Here are some concluding remarks on the previous post. Well, it’s a conclusion but it’s also an introduction to an article that I’m working on. It’s an article that argues for the place of strong words and even mocking rebukes in our public discourse.
The last commenter observed correctly that there is a “callous, disrespectful, and arrogant attitude that is at the root of Western culture’s spiritual crisis,” but he didn’t mention the object of that attitude. The object of that attitude is God, and modern man feels that way toward God because he is so full of love for himself.
What this looks like is that modern man has a terribly large ego. When he is rebuked, or when he sees others like him rebuked, he walks the path of the fool. When he is confronted with words that sting, he refuses to look within himself at his own sinful heart to see whether he deserved that sting. He refuses to acknowledge that his flawed nature requires rebuke in order to grow. Instead he responds with outrage and anger, lashing out with stings of his own. He cries out at the “injustice” of the rebuke, and if he’s a Christian he might even back up his ego with God’s Word.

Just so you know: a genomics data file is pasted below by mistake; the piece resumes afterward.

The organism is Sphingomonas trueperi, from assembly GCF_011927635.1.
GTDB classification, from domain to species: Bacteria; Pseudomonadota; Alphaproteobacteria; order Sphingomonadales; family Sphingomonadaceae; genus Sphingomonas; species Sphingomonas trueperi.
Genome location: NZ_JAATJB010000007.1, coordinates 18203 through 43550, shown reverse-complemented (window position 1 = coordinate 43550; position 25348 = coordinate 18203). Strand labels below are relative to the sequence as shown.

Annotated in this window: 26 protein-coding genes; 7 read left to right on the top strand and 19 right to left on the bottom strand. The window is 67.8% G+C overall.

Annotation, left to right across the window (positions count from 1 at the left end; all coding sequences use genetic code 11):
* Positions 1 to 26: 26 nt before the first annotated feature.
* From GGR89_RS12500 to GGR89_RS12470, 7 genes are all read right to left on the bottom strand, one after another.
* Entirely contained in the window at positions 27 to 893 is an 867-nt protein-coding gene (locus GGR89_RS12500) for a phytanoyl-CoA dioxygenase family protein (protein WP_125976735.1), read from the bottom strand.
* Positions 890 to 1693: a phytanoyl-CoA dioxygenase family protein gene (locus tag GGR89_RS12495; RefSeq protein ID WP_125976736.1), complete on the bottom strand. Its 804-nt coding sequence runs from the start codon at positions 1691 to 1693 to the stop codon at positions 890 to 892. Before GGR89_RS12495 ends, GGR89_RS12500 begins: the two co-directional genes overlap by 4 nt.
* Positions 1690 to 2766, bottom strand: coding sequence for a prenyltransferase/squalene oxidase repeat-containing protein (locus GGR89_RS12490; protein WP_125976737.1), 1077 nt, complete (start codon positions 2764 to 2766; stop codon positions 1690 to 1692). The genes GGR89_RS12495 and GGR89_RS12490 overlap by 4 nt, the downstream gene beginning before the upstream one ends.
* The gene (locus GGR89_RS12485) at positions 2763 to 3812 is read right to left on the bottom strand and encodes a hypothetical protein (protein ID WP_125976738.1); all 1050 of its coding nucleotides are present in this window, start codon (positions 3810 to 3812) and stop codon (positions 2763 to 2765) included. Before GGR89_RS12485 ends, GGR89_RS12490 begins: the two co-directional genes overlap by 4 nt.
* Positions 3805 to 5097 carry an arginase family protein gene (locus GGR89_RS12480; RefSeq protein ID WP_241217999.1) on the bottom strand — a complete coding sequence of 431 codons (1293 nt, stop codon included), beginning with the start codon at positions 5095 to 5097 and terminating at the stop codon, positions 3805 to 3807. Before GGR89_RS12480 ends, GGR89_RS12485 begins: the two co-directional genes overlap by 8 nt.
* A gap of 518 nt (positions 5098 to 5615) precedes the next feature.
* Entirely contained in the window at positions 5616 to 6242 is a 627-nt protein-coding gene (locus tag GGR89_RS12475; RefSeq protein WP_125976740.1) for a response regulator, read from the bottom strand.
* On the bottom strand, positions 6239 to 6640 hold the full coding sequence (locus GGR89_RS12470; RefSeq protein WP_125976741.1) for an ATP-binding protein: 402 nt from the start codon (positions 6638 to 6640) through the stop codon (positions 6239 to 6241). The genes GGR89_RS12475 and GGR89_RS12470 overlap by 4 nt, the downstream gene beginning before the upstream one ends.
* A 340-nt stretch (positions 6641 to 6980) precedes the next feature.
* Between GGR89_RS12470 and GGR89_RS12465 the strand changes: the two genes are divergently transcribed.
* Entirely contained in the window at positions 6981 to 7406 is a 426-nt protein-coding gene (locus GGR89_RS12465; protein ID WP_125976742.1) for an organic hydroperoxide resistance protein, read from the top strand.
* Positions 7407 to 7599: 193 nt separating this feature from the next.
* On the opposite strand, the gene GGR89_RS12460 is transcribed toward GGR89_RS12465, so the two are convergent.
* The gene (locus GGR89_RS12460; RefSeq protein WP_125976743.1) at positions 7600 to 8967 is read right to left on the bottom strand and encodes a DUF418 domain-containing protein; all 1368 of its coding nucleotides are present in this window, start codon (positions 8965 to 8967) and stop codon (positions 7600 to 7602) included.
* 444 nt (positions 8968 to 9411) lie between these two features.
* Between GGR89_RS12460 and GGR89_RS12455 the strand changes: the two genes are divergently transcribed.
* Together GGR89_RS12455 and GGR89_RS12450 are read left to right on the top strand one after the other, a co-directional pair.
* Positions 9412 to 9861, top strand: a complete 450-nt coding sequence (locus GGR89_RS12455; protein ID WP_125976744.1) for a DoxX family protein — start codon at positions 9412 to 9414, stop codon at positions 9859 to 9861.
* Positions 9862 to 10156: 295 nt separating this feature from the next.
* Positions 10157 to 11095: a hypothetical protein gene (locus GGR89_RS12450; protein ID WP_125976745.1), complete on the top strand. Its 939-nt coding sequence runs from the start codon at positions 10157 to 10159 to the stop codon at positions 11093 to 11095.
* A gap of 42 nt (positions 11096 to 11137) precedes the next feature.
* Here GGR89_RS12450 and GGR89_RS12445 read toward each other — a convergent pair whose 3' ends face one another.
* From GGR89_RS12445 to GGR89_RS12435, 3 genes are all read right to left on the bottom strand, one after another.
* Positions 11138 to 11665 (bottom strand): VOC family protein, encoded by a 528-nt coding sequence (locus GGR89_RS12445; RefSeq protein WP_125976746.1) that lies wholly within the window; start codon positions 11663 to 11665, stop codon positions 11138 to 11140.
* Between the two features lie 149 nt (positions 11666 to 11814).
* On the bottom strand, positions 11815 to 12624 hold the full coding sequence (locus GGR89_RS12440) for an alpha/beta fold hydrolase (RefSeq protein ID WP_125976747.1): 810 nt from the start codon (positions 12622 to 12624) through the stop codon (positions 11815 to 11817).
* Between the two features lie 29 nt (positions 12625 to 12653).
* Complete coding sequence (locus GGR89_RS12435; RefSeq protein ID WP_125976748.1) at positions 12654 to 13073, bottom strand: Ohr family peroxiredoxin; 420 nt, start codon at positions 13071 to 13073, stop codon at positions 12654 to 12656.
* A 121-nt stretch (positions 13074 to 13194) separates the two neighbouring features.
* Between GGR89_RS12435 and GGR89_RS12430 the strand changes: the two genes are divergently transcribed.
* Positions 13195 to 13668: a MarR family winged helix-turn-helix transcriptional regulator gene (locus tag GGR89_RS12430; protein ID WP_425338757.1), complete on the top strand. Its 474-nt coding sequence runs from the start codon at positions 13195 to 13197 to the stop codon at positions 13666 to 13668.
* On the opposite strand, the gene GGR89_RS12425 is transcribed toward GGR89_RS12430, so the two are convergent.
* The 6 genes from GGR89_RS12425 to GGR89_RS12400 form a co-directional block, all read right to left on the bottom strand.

What lies at the heart of our spiritual crisis is an exalted view of man, a fully operational Pelagianism. This Pelagianism teaches us not to rebuke, but to flatter, because man ought to be worshiped. This is why even Christians today are growing blind to the sorts of rebukes that Scripture gives.
Ann Coulter gave the label of idiocy to the American missionary culture for the pride and narcissism that she perceived to be corrupting it. But she has nothing on Ezekiel, who mocked Israel for lusting after donkey-sized genitalia and horse-like ejaculations. Or Paul, who wished that his opponents would mutilate themselves. Or Christ, who, instead of sitting his good friend Peter down for a beer and a sincere chat, said, “Get behind me, Satan.”
If all goes as planned, the article will show up in a magazine near you. I’ve closed the comments on this post, not because I’m not interested in what you think about it – I surely am! – but because I don’t want to exhaust the subject before the article is published. If and when it is published, I’ll be sure to post it here.